Politics Magazine

Our Divided Country Assures 2 More Years Of Gridlock

Posted on the 14 November 2014 by Jobsanger
Our Divided Country Assures 2 More Years Of Gridlock
Our Divided Country Assures 2 More Years Of Gridlock
Our Divided Country Assures 2 More Years Of Gridlock
All of the charts in this post were made from information in a new Pew Research Center survey (done between November 6th and 9th of a random national sample of 1,353 adults, with a margin of error of 3.1 points).
On election night, a lot of the pundits (even some from the left) pronounced that this was a "wave election" -- a wave in favor of the Republicans, and many said this gave the GOP a "mandate" to pursue their agenda in Washington. And at first glance, that would seem to be true.
But it isn't. The truth is that most Americans did not give the Republicans a mandate to rule -- but only their own base. The turnout was the lowest turnout of eligible voters in the last 70 years (since 1942). The Republicans turned out in large numbers (like they did in 2010) -- angry that they still haven't been able to do anything about the African-American in the White House. But the Democrats and Independents didn't vote in large numbers, and that allowed the Republicans to carry the day (seizing control of the Senate and extending their control in the House).
So, does the Republican control of Congress mean the gridlock in Washington is over. I seriously doubt it -- and the results of this Pew survey would seem to show that the public is really not ready for gridlock to end. Note that the public is evenly split over whether they like the plans of Republican leaders, and evenly split over whether they want the GOP Congress or President Obama to take the lead in trying to solve the nation's problems. And a majority doesn't believe the president will accomplish anything in his last two years.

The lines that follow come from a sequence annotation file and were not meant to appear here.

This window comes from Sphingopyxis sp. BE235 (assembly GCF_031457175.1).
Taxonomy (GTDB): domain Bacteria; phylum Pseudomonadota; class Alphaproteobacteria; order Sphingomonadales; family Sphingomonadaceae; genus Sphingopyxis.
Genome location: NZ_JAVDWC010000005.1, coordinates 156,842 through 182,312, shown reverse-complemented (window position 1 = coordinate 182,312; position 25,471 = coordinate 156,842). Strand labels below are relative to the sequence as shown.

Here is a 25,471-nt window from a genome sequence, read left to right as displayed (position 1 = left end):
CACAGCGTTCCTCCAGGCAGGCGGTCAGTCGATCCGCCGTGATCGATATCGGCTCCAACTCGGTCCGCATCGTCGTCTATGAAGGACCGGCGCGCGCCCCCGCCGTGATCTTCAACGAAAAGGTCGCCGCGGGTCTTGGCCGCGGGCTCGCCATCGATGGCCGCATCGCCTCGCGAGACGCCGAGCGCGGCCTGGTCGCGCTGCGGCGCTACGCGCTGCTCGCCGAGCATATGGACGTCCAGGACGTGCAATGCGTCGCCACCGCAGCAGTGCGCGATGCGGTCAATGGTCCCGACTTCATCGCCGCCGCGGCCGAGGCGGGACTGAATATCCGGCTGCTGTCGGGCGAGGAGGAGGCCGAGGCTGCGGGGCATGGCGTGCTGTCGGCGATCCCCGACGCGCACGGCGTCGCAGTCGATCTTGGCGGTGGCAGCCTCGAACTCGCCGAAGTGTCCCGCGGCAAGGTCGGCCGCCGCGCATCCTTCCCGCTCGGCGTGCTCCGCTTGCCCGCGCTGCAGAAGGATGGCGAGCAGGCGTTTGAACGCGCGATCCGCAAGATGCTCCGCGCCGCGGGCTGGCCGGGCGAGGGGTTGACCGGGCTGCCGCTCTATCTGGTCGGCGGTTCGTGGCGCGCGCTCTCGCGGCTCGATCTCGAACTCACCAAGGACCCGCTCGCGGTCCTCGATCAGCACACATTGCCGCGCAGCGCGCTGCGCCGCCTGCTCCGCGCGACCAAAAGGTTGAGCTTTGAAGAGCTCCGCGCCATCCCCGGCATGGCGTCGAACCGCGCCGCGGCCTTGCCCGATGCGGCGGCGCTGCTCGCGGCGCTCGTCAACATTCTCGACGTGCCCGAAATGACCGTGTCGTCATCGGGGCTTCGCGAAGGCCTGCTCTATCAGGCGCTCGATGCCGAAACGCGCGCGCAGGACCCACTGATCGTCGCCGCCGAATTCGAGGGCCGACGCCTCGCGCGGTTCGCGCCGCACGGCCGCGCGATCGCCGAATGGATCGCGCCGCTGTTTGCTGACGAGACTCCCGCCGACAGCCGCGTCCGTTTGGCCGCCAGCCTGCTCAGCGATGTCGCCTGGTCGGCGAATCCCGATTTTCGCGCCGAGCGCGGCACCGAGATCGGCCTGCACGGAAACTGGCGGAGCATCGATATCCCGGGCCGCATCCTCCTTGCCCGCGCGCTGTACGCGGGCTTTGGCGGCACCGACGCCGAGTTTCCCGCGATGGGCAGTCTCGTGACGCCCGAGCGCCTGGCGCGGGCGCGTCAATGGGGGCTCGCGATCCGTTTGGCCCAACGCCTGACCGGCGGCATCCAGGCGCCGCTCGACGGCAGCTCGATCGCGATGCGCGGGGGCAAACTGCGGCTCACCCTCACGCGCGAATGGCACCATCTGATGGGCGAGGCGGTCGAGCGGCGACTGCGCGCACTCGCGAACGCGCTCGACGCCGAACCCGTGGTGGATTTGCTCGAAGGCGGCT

With the nation being this evenly split, there is no mandate for either party -- and we can expect both parties to continue the gridlock, refusing to give in or compromise. Adding to this problem is the fact that (as demonstrated in the chart below) twice as many Republicans think it is more important for the GOP Congress to "stand up" to the president, than to work with him to solve the nation's problems. And with their base thinking that, we can't expect the GOP leaders to now be willing to compromise for the good of the country.
We are still locked in the same ideological battle that produced gridlock in the last four years -- and sadly, it looks like we'll have two more years of the same.
Our Divided Country Assures 2 More Years Of Gridlock

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